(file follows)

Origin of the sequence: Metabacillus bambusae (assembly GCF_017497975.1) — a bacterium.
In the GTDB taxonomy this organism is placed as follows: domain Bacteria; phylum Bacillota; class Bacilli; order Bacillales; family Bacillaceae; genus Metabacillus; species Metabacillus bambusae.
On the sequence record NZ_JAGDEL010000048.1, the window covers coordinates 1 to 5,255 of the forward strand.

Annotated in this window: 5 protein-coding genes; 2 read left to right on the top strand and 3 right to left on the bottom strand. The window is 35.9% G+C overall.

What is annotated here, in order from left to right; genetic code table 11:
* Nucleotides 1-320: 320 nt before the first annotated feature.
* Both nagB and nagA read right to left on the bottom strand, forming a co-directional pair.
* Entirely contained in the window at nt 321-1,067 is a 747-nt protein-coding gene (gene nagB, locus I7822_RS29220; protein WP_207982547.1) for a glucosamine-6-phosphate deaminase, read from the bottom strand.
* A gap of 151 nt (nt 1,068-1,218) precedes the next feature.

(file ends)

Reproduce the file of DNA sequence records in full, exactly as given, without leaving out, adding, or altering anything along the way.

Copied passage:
Origin of the sequence: Metabacillus bambusae (assembly GCF_017497975.1) — a bacterium.
In the GTDB taxonomy this organism is placed as follows: domain Bacteria; phylum Bacillota; class Bacilli; order Bacillales; family Bacillaceae; genus Metabacillus; species Metabacillus bambusae.
On the sequence record NZ_JAGDEL010000048.1, the window covers coordinates 1 to 5,255 of the forward strand.

Annotated in this window: 5 protein-coding genes; 2 read left to right on the top strand and 3 right to left on the bottom strand. The window is 35.9% G+C overall.

What is annotated here, in order from left to right; genetic code table 11:
* Nucleotides 1-320: 320 nt before the first annotated feature.
* Both nagB and nagA read right to left on the bottom strand, forming a co-directional pair.
* Entirely contained in the window at nt 321-1,067 is a 747-nt protein-coding gene (gene nagB, locus I7822_RS29220; protein WP_207982547.1) for a glucosamine-6-phosphate deaminase, read from the bottom strand.
* A gap of 151 nt (nt 1,068-1,218) precedes the next feature.